Jay Bookman

Opinion columnist and blogger at The Atlanta Journal-Constitution, specializing in foreign relations, environmental and technology-related issues

Nathan Deal's stance against refugees is petty cruelty


Donald Trump's blather about immigrants and refugees is so far just that: blather. It's far from harmless, but he doesn't hold public office and thus lacks the authority to implement any of his nonsense. Heaven help the United States if that changes.

On the other hand, the anti-refugee blather coming from Gov. Nathan Deal does have an impact. It has an impact on the reputation of our state as accepting, tolerant and decent. More important, it has an impact on flesh-and-blood human beings in need of help, families driven from their homes by violence in which hundreds of thousands have been killed, people desperately seeking a peaceful place to live and raise their families.

Deal insists that place cannot be Georgia. Based on no evidence whatsoever, only the fevered product of his imagination, he has announced that as governor, he will try to block the resettlement of the handful of Syrian families slated for this state, an authority granted to him by no law, state or federal. He has already ordered state officials to refuse to cooperate in any way with such resettlement, including in the distribution of federally funded assistance, again without legal authority. In short, he has made himself into a regular little George C. Wallace, bravely standing at the state border to protect us from terrorist hordes by trying to deny them food stamps, and he has ensured that petty cruelty will be part of his enduring legacy as governor.

To his credit, Attorney General Sam Olens has advised Deal that the state has no legal ability to prevent refugee resettlement here, a warning that Deal has brushed aside. A federal judge in Texas has just told state authorities there the same thing, concluding that the state "has failed to show by competent evidence that any terrorists actually have infiltrated the refugee program, much less that these particular  refugees are terrorists intent on causing harm."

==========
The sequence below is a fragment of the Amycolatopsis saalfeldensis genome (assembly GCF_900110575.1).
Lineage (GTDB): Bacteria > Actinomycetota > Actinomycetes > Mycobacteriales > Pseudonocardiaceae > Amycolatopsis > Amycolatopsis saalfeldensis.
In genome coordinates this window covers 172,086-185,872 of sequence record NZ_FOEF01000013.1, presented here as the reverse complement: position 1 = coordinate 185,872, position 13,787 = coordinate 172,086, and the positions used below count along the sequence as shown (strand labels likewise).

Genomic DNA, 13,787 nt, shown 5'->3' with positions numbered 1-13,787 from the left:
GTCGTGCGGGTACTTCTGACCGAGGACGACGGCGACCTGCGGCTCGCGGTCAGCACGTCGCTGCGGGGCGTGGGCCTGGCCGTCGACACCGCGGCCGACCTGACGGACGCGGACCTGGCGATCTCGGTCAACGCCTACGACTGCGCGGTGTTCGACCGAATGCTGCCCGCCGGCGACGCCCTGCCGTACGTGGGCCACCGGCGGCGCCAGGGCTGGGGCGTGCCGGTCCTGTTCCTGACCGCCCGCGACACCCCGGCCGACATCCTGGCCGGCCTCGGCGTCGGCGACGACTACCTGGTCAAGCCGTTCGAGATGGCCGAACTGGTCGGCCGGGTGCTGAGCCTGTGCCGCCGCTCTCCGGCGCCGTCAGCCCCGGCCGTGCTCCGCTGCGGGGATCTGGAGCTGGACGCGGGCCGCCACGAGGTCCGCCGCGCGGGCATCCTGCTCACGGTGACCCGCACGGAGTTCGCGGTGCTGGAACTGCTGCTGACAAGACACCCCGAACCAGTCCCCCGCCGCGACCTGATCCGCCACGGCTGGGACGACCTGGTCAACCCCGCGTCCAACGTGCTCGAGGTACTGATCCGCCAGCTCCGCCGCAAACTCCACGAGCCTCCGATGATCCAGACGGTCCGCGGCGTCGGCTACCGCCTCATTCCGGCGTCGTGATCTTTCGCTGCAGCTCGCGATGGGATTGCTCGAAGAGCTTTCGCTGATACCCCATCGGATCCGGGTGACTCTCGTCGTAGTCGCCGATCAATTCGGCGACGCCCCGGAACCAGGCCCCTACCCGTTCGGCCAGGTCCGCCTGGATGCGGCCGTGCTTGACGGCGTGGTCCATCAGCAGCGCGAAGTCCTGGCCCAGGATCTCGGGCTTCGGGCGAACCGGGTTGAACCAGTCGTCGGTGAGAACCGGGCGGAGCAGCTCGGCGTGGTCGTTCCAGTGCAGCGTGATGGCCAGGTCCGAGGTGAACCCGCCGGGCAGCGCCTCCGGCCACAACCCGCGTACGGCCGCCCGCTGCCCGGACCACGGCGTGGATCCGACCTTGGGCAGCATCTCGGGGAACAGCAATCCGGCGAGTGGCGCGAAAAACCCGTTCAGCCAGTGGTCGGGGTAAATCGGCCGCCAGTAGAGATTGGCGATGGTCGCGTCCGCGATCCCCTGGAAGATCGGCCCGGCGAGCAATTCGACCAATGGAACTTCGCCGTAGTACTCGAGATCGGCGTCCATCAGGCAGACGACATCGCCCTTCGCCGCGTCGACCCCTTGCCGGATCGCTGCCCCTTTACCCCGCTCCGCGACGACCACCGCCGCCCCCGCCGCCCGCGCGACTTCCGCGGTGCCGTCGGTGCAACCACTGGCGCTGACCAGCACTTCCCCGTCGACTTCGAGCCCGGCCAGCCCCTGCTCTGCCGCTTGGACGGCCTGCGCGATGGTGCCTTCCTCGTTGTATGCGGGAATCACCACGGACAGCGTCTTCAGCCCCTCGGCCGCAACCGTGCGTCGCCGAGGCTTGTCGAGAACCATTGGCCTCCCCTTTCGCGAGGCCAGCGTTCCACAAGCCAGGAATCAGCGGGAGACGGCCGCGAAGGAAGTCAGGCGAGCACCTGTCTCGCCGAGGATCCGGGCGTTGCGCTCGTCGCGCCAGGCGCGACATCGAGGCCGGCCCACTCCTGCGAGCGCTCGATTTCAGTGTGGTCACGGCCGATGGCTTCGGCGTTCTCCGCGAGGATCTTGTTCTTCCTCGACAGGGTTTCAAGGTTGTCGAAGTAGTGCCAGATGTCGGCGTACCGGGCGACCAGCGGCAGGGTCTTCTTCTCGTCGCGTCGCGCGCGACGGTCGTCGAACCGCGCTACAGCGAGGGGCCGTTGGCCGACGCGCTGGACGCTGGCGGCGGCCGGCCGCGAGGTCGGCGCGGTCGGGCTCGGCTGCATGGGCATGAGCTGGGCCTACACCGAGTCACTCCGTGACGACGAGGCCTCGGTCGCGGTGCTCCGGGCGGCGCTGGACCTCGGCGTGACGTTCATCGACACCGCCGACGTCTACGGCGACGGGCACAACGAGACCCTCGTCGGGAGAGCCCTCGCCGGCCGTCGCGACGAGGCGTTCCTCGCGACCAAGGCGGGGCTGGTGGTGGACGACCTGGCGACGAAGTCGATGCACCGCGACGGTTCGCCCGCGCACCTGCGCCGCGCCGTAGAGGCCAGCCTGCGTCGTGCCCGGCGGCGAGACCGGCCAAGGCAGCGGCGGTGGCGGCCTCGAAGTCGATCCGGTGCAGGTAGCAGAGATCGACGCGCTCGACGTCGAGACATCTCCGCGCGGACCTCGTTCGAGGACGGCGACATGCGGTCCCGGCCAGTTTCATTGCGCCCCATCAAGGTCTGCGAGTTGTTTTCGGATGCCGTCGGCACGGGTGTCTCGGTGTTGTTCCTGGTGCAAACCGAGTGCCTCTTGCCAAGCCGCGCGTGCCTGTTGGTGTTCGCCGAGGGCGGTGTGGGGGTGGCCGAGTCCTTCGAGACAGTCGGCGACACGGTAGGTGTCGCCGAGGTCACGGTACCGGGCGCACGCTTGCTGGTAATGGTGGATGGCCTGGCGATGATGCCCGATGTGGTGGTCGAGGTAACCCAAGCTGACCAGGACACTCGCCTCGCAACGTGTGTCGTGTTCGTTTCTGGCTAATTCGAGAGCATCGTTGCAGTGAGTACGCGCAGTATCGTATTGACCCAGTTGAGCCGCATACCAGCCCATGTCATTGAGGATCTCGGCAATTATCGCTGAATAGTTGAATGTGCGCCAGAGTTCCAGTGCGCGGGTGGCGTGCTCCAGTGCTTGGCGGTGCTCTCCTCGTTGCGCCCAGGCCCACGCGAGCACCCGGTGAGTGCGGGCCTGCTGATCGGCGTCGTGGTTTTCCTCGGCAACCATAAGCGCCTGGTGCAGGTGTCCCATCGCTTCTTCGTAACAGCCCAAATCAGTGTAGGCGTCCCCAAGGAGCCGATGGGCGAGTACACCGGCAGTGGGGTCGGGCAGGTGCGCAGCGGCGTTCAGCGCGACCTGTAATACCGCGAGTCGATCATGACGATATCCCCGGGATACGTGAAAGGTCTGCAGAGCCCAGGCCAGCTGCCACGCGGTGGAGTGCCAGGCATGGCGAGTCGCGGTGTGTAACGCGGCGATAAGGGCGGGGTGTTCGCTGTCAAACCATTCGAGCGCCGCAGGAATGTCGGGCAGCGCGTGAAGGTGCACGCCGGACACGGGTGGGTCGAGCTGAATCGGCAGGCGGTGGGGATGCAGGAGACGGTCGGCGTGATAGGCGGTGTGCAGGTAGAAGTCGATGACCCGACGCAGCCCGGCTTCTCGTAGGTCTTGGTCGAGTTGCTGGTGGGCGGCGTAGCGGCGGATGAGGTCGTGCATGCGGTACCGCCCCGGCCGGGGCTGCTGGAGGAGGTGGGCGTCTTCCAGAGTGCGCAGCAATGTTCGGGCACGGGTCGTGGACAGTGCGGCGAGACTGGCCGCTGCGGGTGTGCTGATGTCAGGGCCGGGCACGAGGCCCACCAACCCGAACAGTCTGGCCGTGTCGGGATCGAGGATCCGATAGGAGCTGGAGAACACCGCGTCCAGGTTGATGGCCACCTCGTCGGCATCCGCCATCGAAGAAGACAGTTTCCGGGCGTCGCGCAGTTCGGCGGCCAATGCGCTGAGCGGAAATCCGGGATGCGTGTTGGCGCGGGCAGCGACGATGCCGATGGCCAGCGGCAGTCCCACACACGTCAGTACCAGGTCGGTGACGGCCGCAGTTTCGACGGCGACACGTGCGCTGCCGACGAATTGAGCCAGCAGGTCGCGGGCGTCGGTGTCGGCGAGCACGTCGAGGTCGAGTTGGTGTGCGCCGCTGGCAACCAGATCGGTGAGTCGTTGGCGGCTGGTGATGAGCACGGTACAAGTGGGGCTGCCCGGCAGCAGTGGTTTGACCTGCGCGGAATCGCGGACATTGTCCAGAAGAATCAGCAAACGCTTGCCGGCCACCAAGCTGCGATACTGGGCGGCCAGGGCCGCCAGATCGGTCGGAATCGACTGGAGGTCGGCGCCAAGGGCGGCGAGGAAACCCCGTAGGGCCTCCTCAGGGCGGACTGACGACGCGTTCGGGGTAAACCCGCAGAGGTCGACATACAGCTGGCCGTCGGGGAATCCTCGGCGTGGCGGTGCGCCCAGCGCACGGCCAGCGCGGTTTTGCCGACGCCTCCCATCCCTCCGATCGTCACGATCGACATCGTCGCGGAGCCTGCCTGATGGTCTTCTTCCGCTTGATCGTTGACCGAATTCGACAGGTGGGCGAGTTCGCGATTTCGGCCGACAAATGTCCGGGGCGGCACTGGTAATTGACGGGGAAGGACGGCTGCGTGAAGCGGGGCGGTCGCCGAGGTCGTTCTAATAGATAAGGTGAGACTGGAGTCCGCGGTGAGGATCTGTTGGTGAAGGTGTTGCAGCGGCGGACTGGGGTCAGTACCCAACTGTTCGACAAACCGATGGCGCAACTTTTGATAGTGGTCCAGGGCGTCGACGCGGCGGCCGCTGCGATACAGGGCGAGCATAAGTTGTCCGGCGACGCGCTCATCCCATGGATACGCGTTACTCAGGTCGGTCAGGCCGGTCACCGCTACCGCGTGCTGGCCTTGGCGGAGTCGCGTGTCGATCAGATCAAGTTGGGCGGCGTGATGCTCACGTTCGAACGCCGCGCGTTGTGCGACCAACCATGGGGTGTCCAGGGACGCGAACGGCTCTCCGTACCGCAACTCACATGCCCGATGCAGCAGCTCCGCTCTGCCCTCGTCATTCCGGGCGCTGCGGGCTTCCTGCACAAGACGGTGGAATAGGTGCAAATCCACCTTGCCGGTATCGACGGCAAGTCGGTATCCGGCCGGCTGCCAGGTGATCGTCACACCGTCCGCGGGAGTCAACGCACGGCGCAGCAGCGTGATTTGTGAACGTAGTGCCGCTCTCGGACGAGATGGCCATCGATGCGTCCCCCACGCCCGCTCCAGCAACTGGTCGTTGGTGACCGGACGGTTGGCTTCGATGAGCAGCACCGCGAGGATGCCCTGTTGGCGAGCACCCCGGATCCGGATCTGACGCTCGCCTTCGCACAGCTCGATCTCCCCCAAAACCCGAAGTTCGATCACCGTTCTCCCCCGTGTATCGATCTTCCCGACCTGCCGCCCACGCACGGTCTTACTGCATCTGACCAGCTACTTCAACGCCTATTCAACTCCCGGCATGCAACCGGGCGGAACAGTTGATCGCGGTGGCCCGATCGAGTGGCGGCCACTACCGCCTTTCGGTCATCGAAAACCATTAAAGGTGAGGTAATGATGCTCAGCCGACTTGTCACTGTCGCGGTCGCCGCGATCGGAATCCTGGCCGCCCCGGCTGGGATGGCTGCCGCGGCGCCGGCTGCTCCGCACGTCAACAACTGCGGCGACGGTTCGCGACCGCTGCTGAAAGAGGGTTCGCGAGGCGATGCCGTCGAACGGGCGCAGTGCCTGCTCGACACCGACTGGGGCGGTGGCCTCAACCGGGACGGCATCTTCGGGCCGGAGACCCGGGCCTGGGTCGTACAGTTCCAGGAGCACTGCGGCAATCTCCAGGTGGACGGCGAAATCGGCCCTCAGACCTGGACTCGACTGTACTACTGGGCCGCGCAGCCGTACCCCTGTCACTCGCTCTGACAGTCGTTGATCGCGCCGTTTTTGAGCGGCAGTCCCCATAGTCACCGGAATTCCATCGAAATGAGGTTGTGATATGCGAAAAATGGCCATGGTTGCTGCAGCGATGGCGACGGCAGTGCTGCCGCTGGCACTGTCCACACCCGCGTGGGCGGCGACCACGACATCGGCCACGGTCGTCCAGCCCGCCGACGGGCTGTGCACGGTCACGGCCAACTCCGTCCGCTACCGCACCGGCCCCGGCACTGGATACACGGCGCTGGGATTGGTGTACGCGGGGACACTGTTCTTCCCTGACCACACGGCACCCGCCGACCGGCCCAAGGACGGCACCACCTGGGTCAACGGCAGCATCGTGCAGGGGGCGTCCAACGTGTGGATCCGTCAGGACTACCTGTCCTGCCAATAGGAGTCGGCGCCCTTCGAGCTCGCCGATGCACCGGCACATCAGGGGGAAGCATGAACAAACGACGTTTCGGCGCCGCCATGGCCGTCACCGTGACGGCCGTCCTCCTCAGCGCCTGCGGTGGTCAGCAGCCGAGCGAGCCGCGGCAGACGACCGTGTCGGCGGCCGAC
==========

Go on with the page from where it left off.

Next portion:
It is, in short, bigotry and fear, and that is never an attractive or productive combination.

It's also important to point out that there's a history here.

Shortly after taking office in 2011, and long before this misbegotten mania about Syrian refugees and terrorism, Deal had attempted to shut down the flow of refugees from other parts of the world into Georgia. He complained to federal authorities that our state of 10 million people couldn't handle an annual influx of some 2,500 refugees a year, and that we were being asked to shoulder a disproportionate share of the refugee influx. (That is not even close to being true). At one point, Deal even went so far as to block the issuance of federally funded contracts to provide English instruction, job training and other services to refugees, forcing faith-based and other resettlement organizations to lay off staff.

I have had several opportunity over the years to talk with these refugees, at length, to hear their stories and their challenges. They are not scary people. They are mothers and fathers grateful for the sanctuary that we, as Americans and Georgians, have been able to provide them. Many are survivors of more than you or I can imagine, and they are proud. Some 85 percent are off public assistance within six months of their arrival, despite the fact that their English is initially limited and whatever job skills they had in their native countries often don't translate into our economy. We're lucky to have them.

The idea that we're trying to block families in dire need from settling here because of what amounts to a 0.000001 percent chance that a would-be terrorist might be hiding among them is ridiculous. Georgia is, or ought to be, better than this.


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About the Author

Jay Bookman writes about government and politics, with an occasional foray into other aspects of life as time, space and opportunity allow.